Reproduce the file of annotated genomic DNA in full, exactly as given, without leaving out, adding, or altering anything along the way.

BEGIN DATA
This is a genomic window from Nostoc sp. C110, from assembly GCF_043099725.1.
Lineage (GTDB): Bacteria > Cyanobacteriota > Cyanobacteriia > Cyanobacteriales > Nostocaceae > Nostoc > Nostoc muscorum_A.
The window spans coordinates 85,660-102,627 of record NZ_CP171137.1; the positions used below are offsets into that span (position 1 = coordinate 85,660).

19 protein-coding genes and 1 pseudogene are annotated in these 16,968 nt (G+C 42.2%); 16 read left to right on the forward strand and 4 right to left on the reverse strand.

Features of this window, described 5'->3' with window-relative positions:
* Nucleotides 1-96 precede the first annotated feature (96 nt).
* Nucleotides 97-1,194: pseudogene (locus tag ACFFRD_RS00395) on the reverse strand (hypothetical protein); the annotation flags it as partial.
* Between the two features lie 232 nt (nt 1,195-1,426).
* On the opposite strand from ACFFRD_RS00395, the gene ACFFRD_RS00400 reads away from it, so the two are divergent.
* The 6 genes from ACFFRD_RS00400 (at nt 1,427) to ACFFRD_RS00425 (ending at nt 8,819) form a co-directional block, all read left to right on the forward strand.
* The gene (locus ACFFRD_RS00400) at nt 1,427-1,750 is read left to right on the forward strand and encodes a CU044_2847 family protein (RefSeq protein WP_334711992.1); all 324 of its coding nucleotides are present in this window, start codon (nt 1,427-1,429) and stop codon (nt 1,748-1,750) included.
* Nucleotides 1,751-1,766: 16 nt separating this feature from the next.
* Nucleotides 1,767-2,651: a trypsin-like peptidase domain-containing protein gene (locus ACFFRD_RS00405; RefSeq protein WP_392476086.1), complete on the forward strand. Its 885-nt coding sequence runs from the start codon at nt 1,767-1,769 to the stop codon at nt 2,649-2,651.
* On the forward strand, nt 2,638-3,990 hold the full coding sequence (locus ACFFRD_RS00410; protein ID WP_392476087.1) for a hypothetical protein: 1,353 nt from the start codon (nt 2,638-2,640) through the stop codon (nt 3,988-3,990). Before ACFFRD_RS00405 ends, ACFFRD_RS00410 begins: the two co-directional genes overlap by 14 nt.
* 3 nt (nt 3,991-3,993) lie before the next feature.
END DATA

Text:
This is a genomic window from Nostoc sp. C110, from assembly GCF_043099725.1.
Lineage (GTDB): Bacteria > Cyanobacteriota > Cyanobacteriia > Cyanobacteriales > Nostocaceae > Nostoc > Nostoc muscorum_A.
The window spans coordinates 85,660-102,627 of record NZ_CP171137.1; the positions used below are offsets into that span (position 1 = coordinate 85,660).

19 protein-coding genes and 1 pseudogene are annotated in these 16,968 nt (G+C 42.2%); 16 read left to right on the forward strand and 4 right to left on the reverse strand.

Features of this window, described 5'->3' with window-relative positions:
* Nucleotides 1-96 precede the first annotated feature (96 nt).
* Nucleotides 97-1,194: pseudogene (locus tag ACFFRD_RS00395) on the reverse strand (hypothetical protein); the annotation flags it as partial.
* Between the two features lie 232 nt (nt 1,195-1,426).
* On the opposite strand from ACFFRD_RS00395, the gene ACFFRD_RS00400 reads away from it, so the two are divergent.
* The 6 genes from ACFFRD_RS00400 (at nt 1,427) to ACFFRD_RS00425 (ending at nt 8,819) form a co-directional block, all read left to right on the forward strand.
* The gene (locus ACFFRD_RS00400) at nt 1,427-1,750 is read left to right on the forward strand and encodes a CU044_2847 family protein (RefSeq protein WP_334711992.1); all 324 of its coding nucleotides are present in this window, start codon (nt 1,427-1,429) and stop codon (nt 1,748-1,750) included.
* Nucleotides 1,751-1,766: 16 nt separating this feature from the next.
* Nucleotides 1,767-2,651: a trypsin-like peptidase domain-containing protein gene (locus ACFFRD_RS00405; RefSeq protein WP_392476086.1), complete on the forward strand. Its 885-nt coding sequence runs from the start codon at nt 1,767-1,769 to the stop codon at nt 2,649-2,651.
* On the forward strand, nt 2,638-3,990 hold the full coding sequence (locus ACFFRD_RS00410; protein ID WP_392476087.1) for a hypothetical protein: 1,353 nt from the start codon (nt 2,638-2,640) through the stop codon (nt 3,988-3,990). Before ACFFRD_RS00405 ends, ACFFRD_RS00410 begins: the two co-directional genes overlap by 14 nt.
* 3 nt (nt 3,991-3,993) lie before the next feature.